‘Upon this blasted heath’
Much like the rest of Alba, Macbeth’s home territory of Moray was a landscape of scattered pastoral and arable agriculture, uncleared forest and marginal lands unsuitable for the simple farming techniques of the time. Population pressures were not forcing the wholesale clearance of forests and intensive farming, so any blasted heaths would doubtless have been natural rather than man-made.
Man and landscape together
The shortage of suitable fertiliser in the form of manure and the lack of knowledge of sophisticated crop rotation meant that management of the landscape was more measured; less demanding of the soil than our modern more intensive farming practices. Only half the available land would have been cultivated each year; the other half left fallow to rest and recover from the previous year’s growing season.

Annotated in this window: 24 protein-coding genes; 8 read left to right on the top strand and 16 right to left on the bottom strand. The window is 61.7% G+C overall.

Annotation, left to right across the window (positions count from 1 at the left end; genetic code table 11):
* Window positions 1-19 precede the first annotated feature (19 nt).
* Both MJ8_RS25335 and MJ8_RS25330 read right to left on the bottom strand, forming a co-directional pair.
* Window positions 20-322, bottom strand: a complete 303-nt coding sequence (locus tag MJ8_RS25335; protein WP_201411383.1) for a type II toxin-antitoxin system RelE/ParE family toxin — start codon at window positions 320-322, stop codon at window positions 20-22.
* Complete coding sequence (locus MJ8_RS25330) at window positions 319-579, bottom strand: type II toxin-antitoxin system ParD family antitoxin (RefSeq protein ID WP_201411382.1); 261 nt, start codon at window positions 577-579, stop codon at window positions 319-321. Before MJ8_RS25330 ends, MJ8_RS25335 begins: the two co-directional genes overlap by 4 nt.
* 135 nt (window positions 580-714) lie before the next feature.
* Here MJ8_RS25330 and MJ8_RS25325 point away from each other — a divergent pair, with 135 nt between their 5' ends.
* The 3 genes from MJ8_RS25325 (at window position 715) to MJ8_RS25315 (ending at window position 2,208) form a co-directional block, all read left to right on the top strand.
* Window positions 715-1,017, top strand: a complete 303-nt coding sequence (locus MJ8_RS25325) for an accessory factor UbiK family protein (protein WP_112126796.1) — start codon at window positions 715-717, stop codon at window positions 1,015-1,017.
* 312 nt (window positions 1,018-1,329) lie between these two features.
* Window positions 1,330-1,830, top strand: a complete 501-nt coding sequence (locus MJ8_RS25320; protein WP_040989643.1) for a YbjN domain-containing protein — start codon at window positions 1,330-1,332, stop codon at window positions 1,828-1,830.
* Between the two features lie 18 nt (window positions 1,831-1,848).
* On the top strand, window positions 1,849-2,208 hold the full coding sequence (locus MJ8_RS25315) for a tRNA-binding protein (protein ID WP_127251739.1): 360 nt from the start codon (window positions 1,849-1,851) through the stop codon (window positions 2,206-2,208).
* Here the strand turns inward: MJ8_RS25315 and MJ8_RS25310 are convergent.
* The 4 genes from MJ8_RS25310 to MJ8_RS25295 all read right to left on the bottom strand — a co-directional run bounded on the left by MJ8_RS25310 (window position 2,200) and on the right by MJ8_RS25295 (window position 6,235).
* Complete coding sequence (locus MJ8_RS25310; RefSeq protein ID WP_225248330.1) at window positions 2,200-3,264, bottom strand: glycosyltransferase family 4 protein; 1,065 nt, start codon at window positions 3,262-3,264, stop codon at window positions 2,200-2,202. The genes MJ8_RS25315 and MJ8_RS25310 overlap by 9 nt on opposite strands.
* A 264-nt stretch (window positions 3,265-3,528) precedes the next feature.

In Moray, most settlement would have been inland, away from the sand dunes and estuary silts along the province’s long coastline. But not too far inland, for farming would become harder in the higher ground towards the south and the mountains. This productive heartland is known as the Laich of Moray.
The mystery of the Laich
The word ‘Laich’ is believed to be either a corruption of the Gaelic word ‘lairg’ meaning a plain, or the Scots term referring to gently sloping ground, generally between the sea and inland hills.